They’re a beautiful rose.


A little pink has appeared on the white hydrangea.


More lilies. A little later this year I think.

So, that was Jack The Food Blogger, Dear Reader, it’s like a switch clicking in my head, so many considerations, so many diets, so much responsibility, but that’s why I mostly go with the chill garden posts these days. I’ve more than paid my dues to all the blogs that helped me and I hope that I have been a help to others over the years. The knowledge is always there, Dear Reader, but I do need to put myself first and these days it is getting harder to get the usual pantry staples never mind new ingredients to play around with. I do often think that I could just repost old recipes, try to build a userbase and then I just laugh and laugh and realise that’s the lie we’re all sold online, that we too can be a success. The people selling us these sites and lies surely make money, but the average blogger will likely fade into obscurity long before they see any indication of fame. For me I found friends here, I found loyal Dear Readers who have stuck with me, whom I hope enjoy these posts as much as I do writing them, for me that’s success enough. As long as I have all of that then I feel the blog is a success. I’ll be back again soon, Dear Reader, until then stay safe and take care.

The mystery rose that always shoots up after the yellow dies back, this is the chunk I took off and planted last year.


Can’t even tell if they’re early or late anymore.


Somehow tomatoes got into the back and are flowering outside?! Wait…I did this? I think.

Spare a Jar, Anyone?

The White Japanese Anemone are just blooming now.


Salvaged dahlia is pretty, eaten, but pretty.


Still a lot of roses.

Yo, Dear Reader, I have been given more rhubarb, one piece was so dense the knife could only chip at it, naturally I composted that, the rest was a little tough. I’m not bragging, but I never realised how good my rhubarb has become after years of care and feeding. It’ll all macerate overnight so it’ll be much more tender and, you know, edible, I’m doing one batch of Rhubarb and Orange, with jam sugar this time around, and one Rhubarb and Ginger, same idea just with a teaspoon of ground ginger and a 4cm chunk grated super fine into it. It’s time to use the fruit and preserving like this is ideal. I’ve harvested another four cabbages, more peas of all kinds, a friend took half, she’s more than earned that and the rest will be cooked and frozen. Sometimes it’s just a better option than blanching, just reheat it in the microwave as a pre-prepared side, depending on the person eating it, which funnily you can over look, I’ve been guilty of trying for the perfect preservation, Dear Reader, now I just go with whatever is best. With the pressure of the surgery gone and me finally really realising that things are changing for the better mentally for me. Still a lot there, but this helps.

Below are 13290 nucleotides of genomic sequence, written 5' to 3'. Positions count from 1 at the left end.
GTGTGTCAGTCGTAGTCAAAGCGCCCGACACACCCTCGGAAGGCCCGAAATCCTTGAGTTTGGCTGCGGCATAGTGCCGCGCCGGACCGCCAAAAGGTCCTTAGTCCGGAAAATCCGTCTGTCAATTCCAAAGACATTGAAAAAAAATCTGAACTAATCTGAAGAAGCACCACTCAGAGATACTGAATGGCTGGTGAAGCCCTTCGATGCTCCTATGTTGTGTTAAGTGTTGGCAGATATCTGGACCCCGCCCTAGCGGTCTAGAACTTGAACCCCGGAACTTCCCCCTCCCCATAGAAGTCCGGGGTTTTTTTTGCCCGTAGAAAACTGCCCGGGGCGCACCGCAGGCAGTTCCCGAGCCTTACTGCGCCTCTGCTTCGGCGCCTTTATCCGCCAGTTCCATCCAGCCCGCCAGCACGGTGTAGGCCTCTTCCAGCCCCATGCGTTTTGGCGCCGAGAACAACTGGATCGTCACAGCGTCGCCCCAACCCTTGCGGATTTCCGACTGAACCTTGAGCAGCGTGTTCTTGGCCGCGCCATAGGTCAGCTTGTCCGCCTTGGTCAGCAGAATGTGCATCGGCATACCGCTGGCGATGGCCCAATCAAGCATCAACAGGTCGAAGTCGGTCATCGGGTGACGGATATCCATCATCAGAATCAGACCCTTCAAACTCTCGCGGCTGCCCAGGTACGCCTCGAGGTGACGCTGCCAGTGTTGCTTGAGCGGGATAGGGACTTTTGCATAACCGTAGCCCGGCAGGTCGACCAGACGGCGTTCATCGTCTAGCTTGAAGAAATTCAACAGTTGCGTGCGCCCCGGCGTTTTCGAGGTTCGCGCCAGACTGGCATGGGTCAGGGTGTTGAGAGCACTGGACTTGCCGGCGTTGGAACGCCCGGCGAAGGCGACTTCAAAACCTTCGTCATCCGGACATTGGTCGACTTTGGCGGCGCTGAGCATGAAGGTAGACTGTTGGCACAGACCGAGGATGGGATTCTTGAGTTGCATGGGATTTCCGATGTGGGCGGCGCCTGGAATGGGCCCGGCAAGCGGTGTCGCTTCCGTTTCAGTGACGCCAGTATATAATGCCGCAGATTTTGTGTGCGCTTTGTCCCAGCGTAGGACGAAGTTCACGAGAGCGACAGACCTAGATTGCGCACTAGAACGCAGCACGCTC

Still a lot of the yellow strawberries popping up.


Just behind the cinnamon dusted squash you can see the seeds that started have really taken off.


I managed to buy this having also bought one for a friend a year ago.


The Rambler is starting to bush out again, but still has a few flowers.